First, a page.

Mario Cecchi GoriItalian film producerROME -- Mario Cecchi...


November 06, 1993

ROME — Mario Cecchi Gori

Italian film producer

ROME -- Mario Cecchi Gori, a leading Italian film producer whose credits included the Oscar-winning "Mediterraneo," died yesterday of an apparent heart attack.

Mr. Cecchi Gori, 73, was the second figure from the Italian cinema to die this week. Film director Federico Fellini died Sunday.

He produced more than 40 films over more than three decades, ranging from grade B fare to such successes as "The Easy Life," a 1962 tragicomedy.

"Mediterraneo," a film about Italian soldiers stranded on a Greek island during World War II, won the 1992 Oscar as best foreign film.

He also invested in pay television and a movie house chain. But he was equally well-known in Italy for his passion for soccer.

He realized a long-held dream by buying the Florence team Fiorentina, but was severely criticized for his management when the team was demoted to the minor leagues this year. LOS ANGELES -- William Lanteau, a character actor on Broadway and in television and movies, died of complications after heart surgery Wednesday at age 70.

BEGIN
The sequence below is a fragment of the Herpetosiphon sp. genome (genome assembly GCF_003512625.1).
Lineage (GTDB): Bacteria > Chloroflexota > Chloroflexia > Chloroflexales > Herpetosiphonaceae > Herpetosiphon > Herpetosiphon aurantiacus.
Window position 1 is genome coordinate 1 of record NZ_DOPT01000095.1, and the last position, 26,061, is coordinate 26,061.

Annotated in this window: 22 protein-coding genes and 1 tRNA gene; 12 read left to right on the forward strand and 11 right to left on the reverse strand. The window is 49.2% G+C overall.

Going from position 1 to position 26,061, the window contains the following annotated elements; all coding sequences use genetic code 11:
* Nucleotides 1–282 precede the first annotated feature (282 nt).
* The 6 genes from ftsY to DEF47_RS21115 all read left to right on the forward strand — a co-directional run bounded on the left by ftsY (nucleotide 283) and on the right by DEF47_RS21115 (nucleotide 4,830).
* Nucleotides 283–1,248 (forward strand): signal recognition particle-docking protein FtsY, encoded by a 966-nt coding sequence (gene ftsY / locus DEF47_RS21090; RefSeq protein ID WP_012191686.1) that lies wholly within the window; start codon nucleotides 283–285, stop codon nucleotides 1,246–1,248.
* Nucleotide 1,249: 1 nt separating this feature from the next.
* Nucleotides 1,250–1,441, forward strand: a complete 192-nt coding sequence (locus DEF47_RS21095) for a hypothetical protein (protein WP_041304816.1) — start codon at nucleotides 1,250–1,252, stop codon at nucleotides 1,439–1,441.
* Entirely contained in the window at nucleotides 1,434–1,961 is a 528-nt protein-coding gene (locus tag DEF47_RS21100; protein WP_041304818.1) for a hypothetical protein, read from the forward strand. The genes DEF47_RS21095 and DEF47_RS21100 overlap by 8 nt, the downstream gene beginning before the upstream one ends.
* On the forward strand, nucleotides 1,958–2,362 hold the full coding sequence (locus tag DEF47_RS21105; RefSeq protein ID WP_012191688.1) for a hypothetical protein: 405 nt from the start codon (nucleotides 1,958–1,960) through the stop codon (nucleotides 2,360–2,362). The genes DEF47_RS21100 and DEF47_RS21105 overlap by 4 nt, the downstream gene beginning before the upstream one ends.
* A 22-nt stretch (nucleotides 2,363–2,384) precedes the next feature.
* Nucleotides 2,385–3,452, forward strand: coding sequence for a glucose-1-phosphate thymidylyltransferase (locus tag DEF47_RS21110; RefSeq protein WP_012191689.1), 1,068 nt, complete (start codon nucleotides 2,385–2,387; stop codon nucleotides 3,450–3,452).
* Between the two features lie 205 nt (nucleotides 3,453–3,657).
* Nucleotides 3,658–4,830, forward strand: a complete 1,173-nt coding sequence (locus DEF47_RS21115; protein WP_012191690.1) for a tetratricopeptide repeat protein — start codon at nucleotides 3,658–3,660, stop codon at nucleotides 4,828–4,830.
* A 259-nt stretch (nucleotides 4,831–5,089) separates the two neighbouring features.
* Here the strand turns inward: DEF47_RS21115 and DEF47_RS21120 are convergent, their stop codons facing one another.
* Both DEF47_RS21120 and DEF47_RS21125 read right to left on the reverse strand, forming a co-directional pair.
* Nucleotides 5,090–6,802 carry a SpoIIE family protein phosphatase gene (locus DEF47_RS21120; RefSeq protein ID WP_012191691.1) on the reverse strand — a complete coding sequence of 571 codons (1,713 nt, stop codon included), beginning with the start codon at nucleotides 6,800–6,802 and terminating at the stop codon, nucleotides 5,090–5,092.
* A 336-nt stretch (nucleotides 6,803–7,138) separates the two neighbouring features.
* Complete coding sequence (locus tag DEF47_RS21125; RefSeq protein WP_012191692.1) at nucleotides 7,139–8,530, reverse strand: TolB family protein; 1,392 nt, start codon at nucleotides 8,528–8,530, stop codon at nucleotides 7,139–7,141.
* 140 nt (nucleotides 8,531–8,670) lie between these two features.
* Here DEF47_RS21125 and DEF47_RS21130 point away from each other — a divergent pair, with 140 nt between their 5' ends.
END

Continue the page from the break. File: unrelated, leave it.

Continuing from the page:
He portrayed the old caretaker in the 1981 movie "On Golden Pond," starring Katharine Hepburn and Jane and Henry Fonda.

TV audiences knew Mr. Lanteau as Chester for eight seasons on "The Bob Newhart Show." He also made appearances on "The Wonder Years," "Cheers," "The Trials of Rosie O'Neill" and "Cagney and Lacey." He had parts in the movie and Broadway productions of "Li'l Abner."

* Bernard M. Decker, the former U.S. district judge who in 1978 ruled that a group of neo-Nazis had the right to march through Skokie, Ill., a community with a large number of Jews, died Tuesday at 89. He served on the Illinois and federal bench for 36 years, retiring in 1987. One of his most controversial decisions came when he ruled that a band of self-styled Nazis could march on Adolf Hitler's birthday in Skokie. Judge Decker declared that three ordinances designed to prevent the march interfered with the Nazis' rights of free speech and assembly. In 1981, Judge Decker ruled in favor of a Morton Grove ordinance banning the sale and possession of handguns, ending a challenge by the National Rifle Association.

* David A. Hungerford, 66, co-discoverer of the first genetic defect linked to cancer, died Wednesday of multiple sclerosis in Philadelphia.

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